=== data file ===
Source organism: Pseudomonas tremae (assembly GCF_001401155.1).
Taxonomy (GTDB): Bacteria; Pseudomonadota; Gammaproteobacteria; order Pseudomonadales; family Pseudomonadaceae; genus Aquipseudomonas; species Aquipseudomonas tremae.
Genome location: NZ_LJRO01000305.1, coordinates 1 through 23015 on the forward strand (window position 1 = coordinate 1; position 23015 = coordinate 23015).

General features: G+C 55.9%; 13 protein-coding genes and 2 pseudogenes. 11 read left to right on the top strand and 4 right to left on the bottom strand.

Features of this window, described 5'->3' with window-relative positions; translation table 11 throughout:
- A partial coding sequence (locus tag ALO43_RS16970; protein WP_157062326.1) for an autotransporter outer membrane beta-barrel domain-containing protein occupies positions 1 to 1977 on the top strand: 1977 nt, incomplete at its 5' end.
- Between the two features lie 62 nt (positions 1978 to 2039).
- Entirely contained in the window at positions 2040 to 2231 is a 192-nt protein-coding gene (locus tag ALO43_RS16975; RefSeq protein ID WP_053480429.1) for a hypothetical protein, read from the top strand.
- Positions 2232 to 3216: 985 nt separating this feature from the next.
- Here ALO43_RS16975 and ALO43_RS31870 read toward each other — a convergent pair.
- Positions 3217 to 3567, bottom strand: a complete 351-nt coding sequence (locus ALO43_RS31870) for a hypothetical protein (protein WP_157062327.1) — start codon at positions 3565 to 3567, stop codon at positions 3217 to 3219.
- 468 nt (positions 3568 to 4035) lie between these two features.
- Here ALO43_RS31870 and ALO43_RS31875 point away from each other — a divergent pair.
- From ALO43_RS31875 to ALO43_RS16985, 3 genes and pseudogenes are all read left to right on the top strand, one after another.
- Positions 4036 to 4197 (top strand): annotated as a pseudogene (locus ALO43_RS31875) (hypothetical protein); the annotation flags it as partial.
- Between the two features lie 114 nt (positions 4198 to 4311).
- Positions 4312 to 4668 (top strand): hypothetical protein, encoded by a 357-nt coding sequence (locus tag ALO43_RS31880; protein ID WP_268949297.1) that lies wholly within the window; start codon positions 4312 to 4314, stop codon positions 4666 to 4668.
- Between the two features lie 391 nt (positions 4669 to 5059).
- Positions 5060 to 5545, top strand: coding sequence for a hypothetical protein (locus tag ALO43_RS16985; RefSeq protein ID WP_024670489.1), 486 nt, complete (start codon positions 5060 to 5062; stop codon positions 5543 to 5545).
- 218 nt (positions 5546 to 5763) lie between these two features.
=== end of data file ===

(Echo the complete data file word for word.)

Source organism: Pseudomonas tremae (assembly GCF_001401155.1).
Taxonomy (GTDB): Bacteria; Pseudomonadota; Gammaproteobacteria; order Pseudomonadales; family Pseudomonadaceae; genus Aquipseudomonas; species Aquipseudomonas tremae.
Genome location: NZ_LJRO01000305.1, coordinates 1 through 23015 on the forward strand (window position 1 = coordinate 1; position 23015 = coordinate 23015).

General features: G+C 55.9%; 13 protein-coding genes and 2 pseudogenes. 11 read left to right on the top strand and 4 right to left on the bottom strand.

Features of this window, described 5'->3' with window-relative positions; translation table 11 throughout:
- A partial coding sequence (locus tag ALO43_RS16970; protein WP_157062326.1) for an autotransporter outer membrane beta-barrel domain-containing protein occupies positions 1 to 1977 on the top strand: 1977 nt, incomplete at its 5' end.
- Between the two features lie 62 nt (positions 1978 to 2039).
- Entirely contained in the window at positions 2040 to 2231 is a 192-nt protein-coding gene (locus tag ALO43_RS16975; RefSeq protein ID WP_053480429.1) for a hypothetical protein, read from the top strand.
- Positions 2232 to 3216: 985 nt separating this feature from the next.
- Here ALO43_RS16975 and ALO43_RS31870 read toward each other — a convergent pair.
- Positions 3217 to 3567, bottom strand: a complete 351-nt coding sequence (locus ALO43_RS31870) for a hypothetical protein (protein WP_157062327.1) — start codon at positions 3565 to 3567, stop codon at positions 3217 to 3219.
- 468 nt (positions 3568 to 4035) lie between these two features.
- Here ALO43_RS31870 and ALO43_RS31875 point away from each other — a divergent pair.
- From ALO43_RS31875 to ALO43_RS16985, 3 genes and pseudogenes are all read left to right on the top strand, one after another.
- Positions 4036 to 4197 (top strand): annotated as a pseudogene (locus ALO43_RS31875) (hypothetical protein); the annotation flags it as partial.
- Between the two features lie 114 nt (positions 4198 to 4311).
- Positions 4312 to 4668 (top strand): hypothetical protein, encoded by a 357-nt coding sequence (locus tag ALO43_RS31880; protein ID WP_268949297.1) that lies wholly within the window; start codon positions 4312 to 4314, stop codon positions 4666 to 4668.
- Between the two features lie 391 nt (positions 4669 to 5059).
- Positions 5060 to 5545, top strand: coding sequence for a hypothetical protein (locus tag ALO43_RS16985; RefSeq protein ID WP_024670489.1), 486 nt, complete (start codon positions 5060 to 5062; stop codon positions 5543 to 5545).
- 218 nt (positions 5546 to 5763) lie between these two features.